The benefit of tax relief will be lost on anything over the value of your available annual allowance and carry forward (where some contributions above the annual allowance receive tax relief) which may mean that a pension contribution is less favourable. The annual allowance can’t be ignored, but it shouldn’t be the sole driver for dismissing pension contributions as an option.

Take action now

There are many moving parts to extracting funds from a company. In reality, some – if not all – of the three routes of salary, pension and dividends will be used each year to maximise the use of allowances and provide a useable income and protection for the future.

Speak to a St. James's Place Partner to determine which, if any, of these options is best for you.

Budget 2021: Tax exemptions and allowances checklist

Income Tax: The personal allowance has increased to £12,570. Similarly, the higher-rate threshold – the point at which you will start to pay 40% Income Tax – has risen slightly to £37,701 of taxable income or £50,271 of gross income in 2021/22.

Dividends: The dividend allowance is unchanged at £2,000.

Personal pensions: There were no changes to personal pension tax relief, meaning most people can still get relief on pension contributions worth up to £40,000 a year. The lifetime allowance remains the same at £1,073,100 for 2021/22.

Capital Gains Tax: The Capital Gains Tax annual exempt amount for individuals will remain at £12,300 until 2026. 

Inheritance Tax: The Inheritance Tax nil-rate band for 2021/22 remains at £325,000 and will be frozen until 2026. The residence nil-rate band stays at £175,000.

 

With the new tax year now up and running, there will be many business owners thinking about how to extract the profits they make this year in the most tax-efficient way.

Everyone’s financial journey and situation is different and there are several considerations, depending on your own personal needs. There is often a balance to be struck between taking money out and investing for the future. So, if you run a business, what are the main ways that you can extract profits? There are three options available to you:

  • take more salary
  • pay extra pension contributions
  • pay a dividend

There were no increases to Income Tax or National Insurance in the Budget in March, but there were some tweaks to other tax policies that business owners should bear in mind when deciding how to extract profits. These are outlined below.

Here are some of the main considerations you should make before deciding on the best option for extracting profits from your business.

National Insurance (NI) contributions

National Insurance contributions are paid both by the employer and employee, which means business owners who pay themselves as employees are charged twice. Employer national insurance stands at 13.8%, while employee national insurance is charged at 12% for earnings between £184.01 and £967 a week and 2% for earnings above £967 a week.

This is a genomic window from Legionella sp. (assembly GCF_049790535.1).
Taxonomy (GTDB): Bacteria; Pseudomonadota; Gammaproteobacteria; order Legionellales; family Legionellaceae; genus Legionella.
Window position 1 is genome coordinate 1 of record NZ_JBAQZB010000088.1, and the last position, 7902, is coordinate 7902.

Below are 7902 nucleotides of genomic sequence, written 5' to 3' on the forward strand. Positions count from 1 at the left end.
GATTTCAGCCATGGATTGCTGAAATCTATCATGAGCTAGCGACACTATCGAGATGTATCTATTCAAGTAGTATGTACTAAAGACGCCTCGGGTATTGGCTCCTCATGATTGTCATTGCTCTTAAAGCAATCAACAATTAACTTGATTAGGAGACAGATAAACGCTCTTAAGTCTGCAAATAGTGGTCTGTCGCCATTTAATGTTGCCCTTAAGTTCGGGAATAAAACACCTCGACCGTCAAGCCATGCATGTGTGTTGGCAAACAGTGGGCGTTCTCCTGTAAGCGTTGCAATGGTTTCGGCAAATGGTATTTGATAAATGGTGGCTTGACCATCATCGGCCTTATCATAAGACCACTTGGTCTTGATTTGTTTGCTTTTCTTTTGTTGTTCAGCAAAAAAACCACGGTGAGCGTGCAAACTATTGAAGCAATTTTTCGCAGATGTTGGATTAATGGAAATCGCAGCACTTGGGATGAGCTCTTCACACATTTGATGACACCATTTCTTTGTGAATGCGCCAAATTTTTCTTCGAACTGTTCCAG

In practice, £20,000 would suffer £2,425 employer NI. The residual would then suffer a further £2,109, if below the upper earnings limit. If above the upper earnings limit, however, the employee NI would be only £351.50.

Corporation Tax

The main rate of Corporation Tax will remain at 19% for the tax year beginning 6 April 2021 and will rise to 25% from April 2023 for businesses with profits of £250,000 and over. The rate for businesses with profits of £50,000 or less will remain at 19% and there will be a marginal taper for profits between £50,000 and £250,000.

Salary and pension contributions would generally be classed as ‘allowable business expenses’, and therefore would reduce the amount of Corporation Tax payable. On the other hand, dividends are not a business expense and will be subject to Corporation Tax. With Corporation Tax at 19%, if there was £20,000 to distribute, this would reduce the payment made by £3,800.

With Corporation Tax set to rise, it could become more efficient to extract profits into a pension. However, you should always remember that these funds are not accessible until you are 55.

Income Tax

Subject to certain limits, pension contributions are not taxed immediately, but future pension income will eventually be subject to Income Tax at your marginal rate – although in most cases 25% will be paid tax-free. It should also be remembered that tax-efficient tax growth generated within the pension could increase the eventual tax paid, or subject it to a lifetime allowance charge.

Your salary, meanwhile, will be subject to your marginal rates of Income Tax. If you are earning at or near £100,000, you will need to be careful, as the loss of the personal allowance could make this option less attractive. This means that any earnings above £100,000 will start to erode the personal tax allowance of £12,570 a year, in effect increasing the amount of tax you pay.